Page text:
|Publication number||US4297081 A|
|Application number||US 06/091,102|
|Publication date||Oct 27, 1981|
|Filing date||Nov 5, 1979|
|Priority date||Nov 5, 1979|
|Publication number||06091102, 091102, US 4297081 A, US 4297081A, US-A-4297081, US4297081 A, US4297081A|
|Inventors||William A. Irvin|
|Original Assignee||Irvin William A|
|Export Citation||BiBTeX, EndNote, RefMan|
|Patent Citations (10), Referenced by (19), Classifications (12), Legal Events (1)|
|External Links: USPTO, USPTO Assignment, Espacenet|
1. Field of the Invention
The present invention relates to liquid level indicator controllers and more particularly to a purge bubbler liquid level control system having a mercury manometer.
2. Description of the Prior Art
Many systems are in use for maintaining a predetermined level in a standpipe, tank, or water supply system. Many of these utilize mechanical floats in the liquid which may operate external electrical switches, diaphragm-type pressure switches set to operate at specific pressure levels, and other types of liquid level sensors for controlling the appropriate pumps. Where levels are to be determined at remote locations, it is common to use a purge bubbler system in which an air compressor places pressure on a line to the liquid-containing vessel such that air forced through the line will bubble out through the liquid. The resultant hydrostatic back pressure in the line at the remote location is then suitably sensed and used to control the pumps or other means for control of the liquid level. As the liquid level changes it, of course, changes the sensed pressure in the bubbler line. The flow of air through the bubbler line, in addition to balancing the liquid head pressure, maintains a constant purging action to prevent clogging of the sensing line.
The present invention is a purge bubbler system type in which a mercury manometer having electrical contacts for sensing specific liquid levels is used. A typical prior art system of this type has been described in Bulletin No. 13D2425, published by Fischer and Porter Company. The Fischer and Porter system uses a mercury manometer having a mercury column with contacts embedded in the walls of the column, and a complicated and expensive electrical terminal arrangement for connecting to these contacts. The manometer requires a separate mercury reservoir and associated tubing and fittings to connect to the column. The manometer also uses an overflow reservoir for preventing loss of the mercury from blowouts, surges or accidental excess pressure on the manometer. This technique while saving the mercury, requires installation of mercury by the user since the manometer cannot be shipped in the filled condition. The manometer in the present invention provides a low cost, simplified construction with protection from overflow and represents a significant improvement over the known prior art.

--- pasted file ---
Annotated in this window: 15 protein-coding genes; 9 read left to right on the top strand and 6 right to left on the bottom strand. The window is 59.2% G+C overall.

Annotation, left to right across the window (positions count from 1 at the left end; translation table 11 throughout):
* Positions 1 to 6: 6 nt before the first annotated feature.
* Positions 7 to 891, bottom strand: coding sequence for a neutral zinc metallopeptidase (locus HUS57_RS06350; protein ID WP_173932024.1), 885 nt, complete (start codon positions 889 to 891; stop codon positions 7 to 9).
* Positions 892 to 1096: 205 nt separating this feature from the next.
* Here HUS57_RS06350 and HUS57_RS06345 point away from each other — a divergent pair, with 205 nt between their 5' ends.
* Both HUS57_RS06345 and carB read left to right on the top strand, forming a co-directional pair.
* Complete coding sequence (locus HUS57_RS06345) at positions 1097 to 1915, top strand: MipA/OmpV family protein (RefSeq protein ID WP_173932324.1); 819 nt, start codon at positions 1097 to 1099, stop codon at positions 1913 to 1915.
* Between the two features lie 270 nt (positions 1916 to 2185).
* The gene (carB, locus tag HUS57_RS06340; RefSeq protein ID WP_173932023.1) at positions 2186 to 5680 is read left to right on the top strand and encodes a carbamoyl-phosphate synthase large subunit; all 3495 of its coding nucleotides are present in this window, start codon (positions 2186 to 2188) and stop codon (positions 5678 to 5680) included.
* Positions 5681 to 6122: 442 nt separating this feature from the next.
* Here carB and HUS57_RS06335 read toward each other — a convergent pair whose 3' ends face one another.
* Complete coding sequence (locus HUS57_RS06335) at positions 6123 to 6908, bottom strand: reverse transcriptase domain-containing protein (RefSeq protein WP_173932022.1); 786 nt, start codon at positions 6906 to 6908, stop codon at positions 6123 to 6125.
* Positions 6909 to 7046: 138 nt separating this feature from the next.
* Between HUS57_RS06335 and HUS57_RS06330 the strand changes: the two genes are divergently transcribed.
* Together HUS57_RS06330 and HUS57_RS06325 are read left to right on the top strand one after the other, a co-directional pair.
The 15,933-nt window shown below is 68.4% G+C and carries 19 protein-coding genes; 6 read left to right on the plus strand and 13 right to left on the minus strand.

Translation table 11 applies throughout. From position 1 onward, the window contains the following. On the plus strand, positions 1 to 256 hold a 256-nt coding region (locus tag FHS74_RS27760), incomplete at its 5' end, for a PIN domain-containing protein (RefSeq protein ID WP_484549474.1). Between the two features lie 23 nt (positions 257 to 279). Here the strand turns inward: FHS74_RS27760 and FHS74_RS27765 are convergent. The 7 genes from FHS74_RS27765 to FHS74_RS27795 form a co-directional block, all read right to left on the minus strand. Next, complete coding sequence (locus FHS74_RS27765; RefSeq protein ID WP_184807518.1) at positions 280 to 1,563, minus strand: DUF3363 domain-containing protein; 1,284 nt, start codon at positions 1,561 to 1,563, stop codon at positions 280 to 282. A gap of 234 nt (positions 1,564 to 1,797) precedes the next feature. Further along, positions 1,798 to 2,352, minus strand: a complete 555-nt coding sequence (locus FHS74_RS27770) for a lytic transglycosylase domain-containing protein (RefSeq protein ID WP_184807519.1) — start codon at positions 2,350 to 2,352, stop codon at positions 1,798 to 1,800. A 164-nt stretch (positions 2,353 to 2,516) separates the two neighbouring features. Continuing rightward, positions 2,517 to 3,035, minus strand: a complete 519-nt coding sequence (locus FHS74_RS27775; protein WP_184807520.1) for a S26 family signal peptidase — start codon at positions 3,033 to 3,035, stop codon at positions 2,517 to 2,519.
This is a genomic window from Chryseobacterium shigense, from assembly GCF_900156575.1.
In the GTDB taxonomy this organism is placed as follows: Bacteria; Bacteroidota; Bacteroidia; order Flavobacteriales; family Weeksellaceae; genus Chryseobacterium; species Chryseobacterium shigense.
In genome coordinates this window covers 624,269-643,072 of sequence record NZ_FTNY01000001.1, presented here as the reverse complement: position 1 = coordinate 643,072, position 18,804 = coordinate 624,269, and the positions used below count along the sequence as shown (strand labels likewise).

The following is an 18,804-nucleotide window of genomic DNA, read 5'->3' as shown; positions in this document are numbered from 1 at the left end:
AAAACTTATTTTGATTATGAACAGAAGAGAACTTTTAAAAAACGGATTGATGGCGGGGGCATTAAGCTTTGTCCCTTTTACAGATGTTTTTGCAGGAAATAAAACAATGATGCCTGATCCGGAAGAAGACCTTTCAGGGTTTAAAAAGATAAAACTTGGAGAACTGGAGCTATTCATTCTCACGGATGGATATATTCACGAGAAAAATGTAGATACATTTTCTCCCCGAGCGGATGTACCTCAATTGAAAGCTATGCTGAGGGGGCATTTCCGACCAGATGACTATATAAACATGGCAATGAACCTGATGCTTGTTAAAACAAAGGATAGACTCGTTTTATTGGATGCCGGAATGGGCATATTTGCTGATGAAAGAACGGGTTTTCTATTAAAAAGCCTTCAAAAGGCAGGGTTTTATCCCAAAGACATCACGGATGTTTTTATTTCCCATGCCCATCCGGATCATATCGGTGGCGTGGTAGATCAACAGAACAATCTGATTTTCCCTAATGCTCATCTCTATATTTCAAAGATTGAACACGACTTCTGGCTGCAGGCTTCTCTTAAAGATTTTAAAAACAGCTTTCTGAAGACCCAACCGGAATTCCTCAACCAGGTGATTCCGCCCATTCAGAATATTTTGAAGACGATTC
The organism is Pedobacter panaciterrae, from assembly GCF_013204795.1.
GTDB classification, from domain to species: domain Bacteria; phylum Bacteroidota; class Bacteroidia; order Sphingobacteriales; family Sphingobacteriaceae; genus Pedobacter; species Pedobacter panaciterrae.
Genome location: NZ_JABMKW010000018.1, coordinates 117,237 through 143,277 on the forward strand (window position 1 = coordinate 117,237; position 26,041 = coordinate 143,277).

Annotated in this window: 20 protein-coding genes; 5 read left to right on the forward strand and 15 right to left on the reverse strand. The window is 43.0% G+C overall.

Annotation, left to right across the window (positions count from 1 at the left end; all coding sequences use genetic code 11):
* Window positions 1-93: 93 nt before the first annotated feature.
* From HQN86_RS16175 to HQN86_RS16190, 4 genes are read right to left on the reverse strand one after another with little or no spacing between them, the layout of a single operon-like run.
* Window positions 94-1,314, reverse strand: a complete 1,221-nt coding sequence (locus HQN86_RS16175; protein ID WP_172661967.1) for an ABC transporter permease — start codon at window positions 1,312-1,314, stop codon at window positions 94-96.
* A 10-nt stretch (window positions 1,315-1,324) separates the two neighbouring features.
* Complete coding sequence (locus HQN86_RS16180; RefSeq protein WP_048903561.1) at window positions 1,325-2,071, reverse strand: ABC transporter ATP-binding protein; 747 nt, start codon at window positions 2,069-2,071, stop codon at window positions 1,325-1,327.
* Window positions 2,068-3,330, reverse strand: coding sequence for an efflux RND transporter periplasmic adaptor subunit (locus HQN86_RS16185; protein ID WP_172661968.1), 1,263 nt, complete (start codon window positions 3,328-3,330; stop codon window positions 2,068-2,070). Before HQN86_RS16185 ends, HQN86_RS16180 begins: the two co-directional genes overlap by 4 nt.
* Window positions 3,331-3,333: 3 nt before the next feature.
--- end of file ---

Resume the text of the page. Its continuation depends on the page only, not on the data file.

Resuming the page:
The present invention is a complete pump control system using a purge bubbler, a novel flat plate manometer having level sensing contacts therein, control relays and alarms, and a novel system test device permitting frequent testing of the control and alarm functions.
The manometer of the invention advantageously eliminates many of the parts used in prior art manometers thereby providing low cost construction without sacrifice of precision. The body of the manometer is basically two pieces: an acrylic body block precision machined to provide a rectangular mercury column and a reservoir; and a transparent acrylic face plate for enclosing the mercury columns. A gasket O-ring insert in the body block is used to insure tightness of the assembly. The transparent face plate includes calibration scales to provide visual reading of the mercury level and novel antiparallax markings. The acrylic body block is precision machined and the mercury column given a high polish by flame polishing. The mercury column portion of the block contains a number of small stainless steel screws which provide low cost contacts. The screw threads project from the rear of the block providing convenient and low cost connections to these contacts.